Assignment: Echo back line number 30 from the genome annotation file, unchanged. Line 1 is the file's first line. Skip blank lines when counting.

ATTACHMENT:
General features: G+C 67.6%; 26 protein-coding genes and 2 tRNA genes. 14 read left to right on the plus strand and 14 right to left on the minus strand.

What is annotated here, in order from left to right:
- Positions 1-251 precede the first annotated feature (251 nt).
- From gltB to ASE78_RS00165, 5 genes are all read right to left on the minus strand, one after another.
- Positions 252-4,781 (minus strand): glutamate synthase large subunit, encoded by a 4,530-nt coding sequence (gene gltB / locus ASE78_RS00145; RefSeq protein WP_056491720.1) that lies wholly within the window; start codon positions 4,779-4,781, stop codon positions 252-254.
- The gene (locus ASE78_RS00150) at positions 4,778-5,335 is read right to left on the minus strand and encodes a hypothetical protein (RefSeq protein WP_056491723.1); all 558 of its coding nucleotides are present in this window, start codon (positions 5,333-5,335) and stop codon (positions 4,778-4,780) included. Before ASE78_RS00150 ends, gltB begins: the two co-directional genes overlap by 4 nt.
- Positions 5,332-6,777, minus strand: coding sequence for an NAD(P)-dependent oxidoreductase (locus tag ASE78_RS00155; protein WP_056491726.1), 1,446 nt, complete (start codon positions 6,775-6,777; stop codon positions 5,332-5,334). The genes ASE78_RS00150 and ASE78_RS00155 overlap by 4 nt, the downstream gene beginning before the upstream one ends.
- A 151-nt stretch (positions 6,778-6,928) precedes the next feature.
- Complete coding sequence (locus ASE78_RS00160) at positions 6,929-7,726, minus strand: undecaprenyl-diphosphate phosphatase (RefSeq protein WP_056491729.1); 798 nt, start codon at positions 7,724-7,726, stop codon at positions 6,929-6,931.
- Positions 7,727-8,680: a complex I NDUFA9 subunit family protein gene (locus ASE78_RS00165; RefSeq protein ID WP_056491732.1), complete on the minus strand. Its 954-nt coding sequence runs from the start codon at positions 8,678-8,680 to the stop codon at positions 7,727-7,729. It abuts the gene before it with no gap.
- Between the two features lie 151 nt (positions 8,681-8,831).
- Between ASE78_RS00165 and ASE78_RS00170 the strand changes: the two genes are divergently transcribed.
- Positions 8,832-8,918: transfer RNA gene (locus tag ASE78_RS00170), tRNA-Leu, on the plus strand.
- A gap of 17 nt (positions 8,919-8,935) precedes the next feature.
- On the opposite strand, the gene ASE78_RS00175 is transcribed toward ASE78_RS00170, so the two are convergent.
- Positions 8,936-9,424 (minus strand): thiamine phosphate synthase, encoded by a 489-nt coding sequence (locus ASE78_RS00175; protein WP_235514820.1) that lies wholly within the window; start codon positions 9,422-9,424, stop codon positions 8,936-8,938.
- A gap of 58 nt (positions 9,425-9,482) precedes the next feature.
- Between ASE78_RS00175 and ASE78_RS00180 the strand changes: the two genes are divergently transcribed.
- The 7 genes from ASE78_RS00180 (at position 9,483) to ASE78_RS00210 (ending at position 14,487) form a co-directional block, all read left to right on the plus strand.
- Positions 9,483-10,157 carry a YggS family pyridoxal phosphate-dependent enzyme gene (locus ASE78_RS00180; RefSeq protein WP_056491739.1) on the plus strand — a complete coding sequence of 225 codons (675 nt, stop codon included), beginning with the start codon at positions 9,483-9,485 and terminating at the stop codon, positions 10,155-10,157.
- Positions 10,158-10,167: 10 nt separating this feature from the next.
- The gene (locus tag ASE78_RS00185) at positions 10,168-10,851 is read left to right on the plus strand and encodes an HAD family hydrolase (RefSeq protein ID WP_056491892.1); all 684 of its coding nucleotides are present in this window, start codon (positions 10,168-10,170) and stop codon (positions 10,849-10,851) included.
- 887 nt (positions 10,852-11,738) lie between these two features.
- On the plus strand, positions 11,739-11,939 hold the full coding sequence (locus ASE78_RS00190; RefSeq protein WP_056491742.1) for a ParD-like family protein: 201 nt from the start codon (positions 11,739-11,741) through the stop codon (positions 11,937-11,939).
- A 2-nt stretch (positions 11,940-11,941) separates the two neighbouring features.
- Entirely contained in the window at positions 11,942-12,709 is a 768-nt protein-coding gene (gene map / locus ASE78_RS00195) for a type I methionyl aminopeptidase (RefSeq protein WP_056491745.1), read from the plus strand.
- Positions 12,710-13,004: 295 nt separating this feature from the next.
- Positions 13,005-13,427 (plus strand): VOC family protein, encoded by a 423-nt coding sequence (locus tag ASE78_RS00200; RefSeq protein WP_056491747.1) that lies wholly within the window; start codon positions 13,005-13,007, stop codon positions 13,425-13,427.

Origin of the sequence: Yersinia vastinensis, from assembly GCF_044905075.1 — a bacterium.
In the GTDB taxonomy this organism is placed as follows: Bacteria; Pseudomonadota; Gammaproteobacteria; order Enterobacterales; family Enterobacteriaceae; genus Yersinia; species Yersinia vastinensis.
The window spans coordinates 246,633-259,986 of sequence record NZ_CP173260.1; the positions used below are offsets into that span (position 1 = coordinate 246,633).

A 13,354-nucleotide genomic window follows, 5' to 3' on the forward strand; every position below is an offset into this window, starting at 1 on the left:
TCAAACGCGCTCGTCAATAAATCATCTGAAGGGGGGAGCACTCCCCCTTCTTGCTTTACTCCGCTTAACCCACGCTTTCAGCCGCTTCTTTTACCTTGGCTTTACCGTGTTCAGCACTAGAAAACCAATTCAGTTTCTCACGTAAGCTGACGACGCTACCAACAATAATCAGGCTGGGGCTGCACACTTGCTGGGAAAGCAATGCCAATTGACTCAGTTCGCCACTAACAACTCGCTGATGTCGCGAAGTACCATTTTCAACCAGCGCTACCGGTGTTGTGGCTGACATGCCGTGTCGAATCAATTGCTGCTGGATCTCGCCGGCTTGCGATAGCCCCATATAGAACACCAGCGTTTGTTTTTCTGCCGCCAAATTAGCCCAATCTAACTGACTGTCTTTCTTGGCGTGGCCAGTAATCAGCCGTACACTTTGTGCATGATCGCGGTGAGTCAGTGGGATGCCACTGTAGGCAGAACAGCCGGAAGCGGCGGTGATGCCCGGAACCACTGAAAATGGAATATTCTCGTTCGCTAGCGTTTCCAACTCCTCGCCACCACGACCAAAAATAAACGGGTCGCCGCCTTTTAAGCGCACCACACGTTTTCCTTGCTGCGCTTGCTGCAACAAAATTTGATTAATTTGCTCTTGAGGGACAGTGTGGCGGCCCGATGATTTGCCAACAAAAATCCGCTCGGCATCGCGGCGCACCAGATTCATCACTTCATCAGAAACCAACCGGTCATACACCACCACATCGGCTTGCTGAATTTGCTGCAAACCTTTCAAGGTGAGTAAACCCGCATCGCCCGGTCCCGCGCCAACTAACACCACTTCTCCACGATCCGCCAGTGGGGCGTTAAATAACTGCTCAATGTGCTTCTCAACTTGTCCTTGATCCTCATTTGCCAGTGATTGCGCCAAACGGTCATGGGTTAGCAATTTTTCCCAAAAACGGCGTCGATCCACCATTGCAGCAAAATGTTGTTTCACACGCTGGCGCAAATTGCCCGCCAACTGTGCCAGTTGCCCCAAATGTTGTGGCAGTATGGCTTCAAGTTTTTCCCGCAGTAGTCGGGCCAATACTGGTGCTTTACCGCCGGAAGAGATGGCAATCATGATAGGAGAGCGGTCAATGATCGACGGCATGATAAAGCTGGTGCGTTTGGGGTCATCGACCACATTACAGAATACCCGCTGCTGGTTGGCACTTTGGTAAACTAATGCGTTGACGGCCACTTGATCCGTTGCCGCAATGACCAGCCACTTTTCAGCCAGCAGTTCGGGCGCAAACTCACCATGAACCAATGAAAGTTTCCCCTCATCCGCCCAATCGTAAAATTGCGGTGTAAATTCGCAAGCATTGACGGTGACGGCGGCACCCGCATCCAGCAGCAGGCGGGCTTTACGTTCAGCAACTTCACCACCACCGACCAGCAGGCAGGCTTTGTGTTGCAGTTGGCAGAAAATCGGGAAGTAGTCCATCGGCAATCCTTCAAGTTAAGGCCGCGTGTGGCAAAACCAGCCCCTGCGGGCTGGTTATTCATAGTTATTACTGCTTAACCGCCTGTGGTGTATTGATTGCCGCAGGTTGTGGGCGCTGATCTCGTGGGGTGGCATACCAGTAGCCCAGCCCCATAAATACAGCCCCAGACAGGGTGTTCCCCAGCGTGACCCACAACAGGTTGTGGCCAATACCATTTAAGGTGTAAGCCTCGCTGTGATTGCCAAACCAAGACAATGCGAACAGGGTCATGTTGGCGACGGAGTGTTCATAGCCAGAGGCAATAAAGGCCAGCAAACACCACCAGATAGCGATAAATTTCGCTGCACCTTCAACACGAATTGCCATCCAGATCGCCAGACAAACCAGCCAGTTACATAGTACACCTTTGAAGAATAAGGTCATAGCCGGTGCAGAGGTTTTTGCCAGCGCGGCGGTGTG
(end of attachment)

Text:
In the GTDB taxonomy this organism is placed as follows: Bacteria; Pseudomonadota; Gammaproteobacteria; order Enterobacterales; family Enterobacteriaceae; genus Yersinia; species Yersinia vastinensis.